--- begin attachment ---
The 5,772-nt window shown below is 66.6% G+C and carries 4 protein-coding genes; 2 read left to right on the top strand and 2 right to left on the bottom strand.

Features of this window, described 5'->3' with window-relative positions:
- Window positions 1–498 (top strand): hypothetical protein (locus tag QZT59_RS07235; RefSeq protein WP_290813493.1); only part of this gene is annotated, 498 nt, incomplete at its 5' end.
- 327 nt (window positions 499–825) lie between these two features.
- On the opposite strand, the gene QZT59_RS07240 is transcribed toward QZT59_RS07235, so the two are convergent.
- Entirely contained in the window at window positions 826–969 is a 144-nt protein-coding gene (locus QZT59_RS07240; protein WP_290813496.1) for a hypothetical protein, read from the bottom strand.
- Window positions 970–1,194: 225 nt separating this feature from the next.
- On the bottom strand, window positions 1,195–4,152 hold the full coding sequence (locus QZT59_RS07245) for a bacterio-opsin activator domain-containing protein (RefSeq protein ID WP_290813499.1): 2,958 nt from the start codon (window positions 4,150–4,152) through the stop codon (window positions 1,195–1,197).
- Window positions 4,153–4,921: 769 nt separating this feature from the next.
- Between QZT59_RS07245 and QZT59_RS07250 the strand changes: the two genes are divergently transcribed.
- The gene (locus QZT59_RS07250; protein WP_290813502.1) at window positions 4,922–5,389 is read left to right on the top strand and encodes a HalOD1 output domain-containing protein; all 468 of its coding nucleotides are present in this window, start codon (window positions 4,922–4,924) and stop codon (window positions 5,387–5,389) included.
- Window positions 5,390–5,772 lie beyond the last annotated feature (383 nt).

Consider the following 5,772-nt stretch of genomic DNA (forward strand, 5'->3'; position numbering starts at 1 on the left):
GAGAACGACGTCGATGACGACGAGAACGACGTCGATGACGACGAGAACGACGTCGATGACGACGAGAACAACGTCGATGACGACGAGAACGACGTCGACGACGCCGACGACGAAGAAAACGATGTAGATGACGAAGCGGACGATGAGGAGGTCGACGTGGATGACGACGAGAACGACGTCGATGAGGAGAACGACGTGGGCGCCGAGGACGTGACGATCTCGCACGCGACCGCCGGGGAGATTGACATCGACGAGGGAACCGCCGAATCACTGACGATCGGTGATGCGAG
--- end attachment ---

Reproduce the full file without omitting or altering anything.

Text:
The 5,772-nt window shown below is 66.6% G+C and carries 4 protein-coding genes; 2 read left to right on the top strand and 2 right to left on the bottom strand.

Features of this window, described 5'->3' with window-relative positions:
- Window positions 1–498 (top strand): hypothetical protein (locus tag QZT59_RS07235; RefSeq protein WP_290813493.1); only part of this gene is annotated, 498 nt, incomplete at its 5' end.
- 327 nt (window positions 499–825) lie between these two features.
- On the opposite strand, the gene QZT59_RS07240 is transcribed toward QZT59_RS07235, so the two are convergent.
- Entirely contained in the window at window positions 826–969 is a 144-nt protein-coding gene (locus QZT59_RS07240; protein WP_290813496.1) for a hypothetical protein, read from the bottom strand.
- Window positions 970–1,194: 225 nt separating this feature from the next.
- On the bottom strand, window positions 1,195–4,152 hold the full coding sequence (locus QZT59_RS07245) for a bacterio-opsin activator domain-containing protein (RefSeq protein ID WP_290813499.1): 2,958 nt from the start codon (window positions 4,150–4,152) through the stop codon (window positions 1,195–1,197).
- Window positions 4,153–4,921: 769 nt separating this feature from the next.
- Between QZT59_RS07245 and QZT59_RS07250 the strand changes: the two genes are divergently transcribed.
- The gene (locus QZT59_RS07250; protein WP_290813502.1) at window positions 4,922–5,389 is read left to right on the top strand and encodes a HalOD1 output domain-containing protein; all 468 of its coding nucleotides are present in this window, start codon (window positions 4,922–4,924) and stop codon (window positions 5,387–5,389) included.
- Window positions 5,390–5,772 lie beyond the last annotated feature (383 nt).

Consider the following 5,772-nt stretch of genomic DNA (forward strand, 5'->3'; position numbering starts at 1 on the left):
GAGAACGACGTCGATGACGACGAGAACGACGTCGATGACGACGAGAACGACGTCGATGACGACGAGAACAACGTCGATGACGACGAGAACGACGTCGACGACGCCGACGACGAAGAAAACGATGTAGATGACGAAGCGGACGATGAGGAGGTCGACGTGGATGACGACGAGAACGACGTCGATGAGGAGAACGACGTGGGCGCCGAGGACGTGACGATCTCGCACGCGACCGCCGGGGAGATTGACATCGACGAGGGAACCGCCGAATCACTGACGATCGGTGATGCGAG